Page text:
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Jun 19 - 25, 2000

Saudi, Mexico oil ministers hold secret talks

Oil ministers from leading exporters Saudi Arabia and Mexico were in private talks in the Netherlands on Wednesday to compare notes on how best to ease oil prices that are running near record highs. Reuters reporters at the venue for the talks said the discussions began at 1430 GMT after Saudi Arabia's Ali al-Naimi and Mexico's Luis Tellez arrived at about midday on Wednesday at Schiphol airport.

The ministers, close allies that led a year-long campaign in 1998 to lift low prices, were meeting just a week before OPEC is due to decide whether or not to lift exports.

The Organisation of the Petroleum Exporting Countries' leading producer Saudi Arabia wants to ease oil prices after the extra output that was supplied by OPEC in March failed to cap a rally. US oil prices rose above $33 a barrel on Thursday as dealers cited confusion over OPEC policy but later fell after news of the talks, ending at $32.75. Prices have risen almost a $3 over the past three trading days. Riyadh's key non-OPEC ally Mexico also wants lower prices and Tellez has made in recent days that he thinks OPEC should make available additional oil to world markets. OPEC must settle its differences on how to deal with prices that are well above its ideal range of $22-$28 a barrel.

Some other OPEC producers believe crude stocks are building quickly enough to avoid the need for more cartel oil. They blame a shortage of new green gasoline in the United States which on Wednesday pulled US gasoline futures to a new nine-year high of $1.09 a gallon.

High prices have been exacerbated by OPEC's decision last week not to implement a mechanism that would have released 500,000 barrels a day after a basket of its crudes rose above $28.

Industry sources have said that Riyadh believes 500,000 bpd is not enough to lower prices and that the group might need to add as much as one million barrels daily when it meets on June 21 in Vienna.

Big economic challenges facing Syria's Bashar

A story circulating in Syria tells how Bashar Al-Assad refused to pay four pounds out of a 14-pound ($21) taxi fare in London because he thought the driver had not taken the most efficient route.

The swift rise of Bashar to the helm of the Syrian government in succession to his father has raised hopes among businessmen that chronic mismanagement and state interference in the economy will come to an end.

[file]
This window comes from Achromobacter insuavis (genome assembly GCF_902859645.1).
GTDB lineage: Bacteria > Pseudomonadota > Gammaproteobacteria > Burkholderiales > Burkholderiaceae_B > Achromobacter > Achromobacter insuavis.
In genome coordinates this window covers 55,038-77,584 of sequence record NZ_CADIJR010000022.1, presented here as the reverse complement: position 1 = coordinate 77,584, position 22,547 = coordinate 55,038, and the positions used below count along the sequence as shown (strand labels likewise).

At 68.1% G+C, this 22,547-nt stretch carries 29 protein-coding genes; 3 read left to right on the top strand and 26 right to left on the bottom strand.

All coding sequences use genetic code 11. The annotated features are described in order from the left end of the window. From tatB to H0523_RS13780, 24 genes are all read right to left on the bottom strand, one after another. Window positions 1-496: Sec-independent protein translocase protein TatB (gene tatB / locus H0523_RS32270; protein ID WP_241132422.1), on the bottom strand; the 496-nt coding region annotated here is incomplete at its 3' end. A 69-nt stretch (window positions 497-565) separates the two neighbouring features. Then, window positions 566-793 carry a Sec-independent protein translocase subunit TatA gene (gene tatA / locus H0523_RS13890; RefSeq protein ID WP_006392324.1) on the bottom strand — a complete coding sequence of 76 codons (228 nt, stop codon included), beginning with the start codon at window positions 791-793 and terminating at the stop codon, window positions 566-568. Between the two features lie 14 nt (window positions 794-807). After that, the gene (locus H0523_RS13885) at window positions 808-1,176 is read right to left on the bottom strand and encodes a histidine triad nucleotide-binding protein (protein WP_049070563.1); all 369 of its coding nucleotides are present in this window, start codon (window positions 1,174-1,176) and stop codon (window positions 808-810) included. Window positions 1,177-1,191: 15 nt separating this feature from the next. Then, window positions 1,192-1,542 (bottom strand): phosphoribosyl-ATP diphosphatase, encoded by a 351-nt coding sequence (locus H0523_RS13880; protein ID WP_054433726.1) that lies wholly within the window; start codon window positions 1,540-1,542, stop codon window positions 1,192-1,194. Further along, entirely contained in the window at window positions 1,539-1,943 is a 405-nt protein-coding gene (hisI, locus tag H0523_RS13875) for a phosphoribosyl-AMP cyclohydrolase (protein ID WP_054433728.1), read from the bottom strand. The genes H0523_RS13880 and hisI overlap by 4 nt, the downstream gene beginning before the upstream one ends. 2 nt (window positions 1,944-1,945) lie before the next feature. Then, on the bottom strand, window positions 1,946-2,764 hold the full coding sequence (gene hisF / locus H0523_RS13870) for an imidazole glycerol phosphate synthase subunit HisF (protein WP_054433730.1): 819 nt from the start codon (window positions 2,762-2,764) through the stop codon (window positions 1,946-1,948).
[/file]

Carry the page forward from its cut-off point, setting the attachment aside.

Bashar is seen behind recent steps to corral corruption despite his reluctance to talk about reform in detail. He has made only general statements about the damage corruption does to growth and the need to spread the Internet widely in Syria.

Over the past few months a number of senior officials, including a former transport minister, have been sent to jail and their property confiscated. Hikmat Shehabi, Syria's army chief for years, left for the United States last week after allegedly being targeted for graft.

A new government regarded as being under the sway of Bashar came to office in March. It amended laws in order to allow possession of foreign currency and the full repatriation of capital in investment projects.

But private sector figures criticised this pro-investment programme as too vague and lacking a timetable.

Syria's $18-19 billion gross domestic product places the country on a level with Lebanon, a much smaller country with a largely free market.

The economy still relies largely on a good harvest and healthy oil prices, the source of most government foreign exchange. At a maximum of $1,000 per capita annually now, GDP has failed to keep up with population growth in recent years.

Iran prepared to share Caspian resources

Iranian President Mohammad Khatami told a summit of regional leaders Saturday that Tehran was prepared to share the natural and energy resources of the Caspian Sea in an equitable manner.

"To show our goodwill we are ready to adhere to the principle of sharing equitably the resources of the Caspian," Khatami said at the opening of a summit of the Economic Cooperation Organisation, which includes four of the five states bordering the Caspian.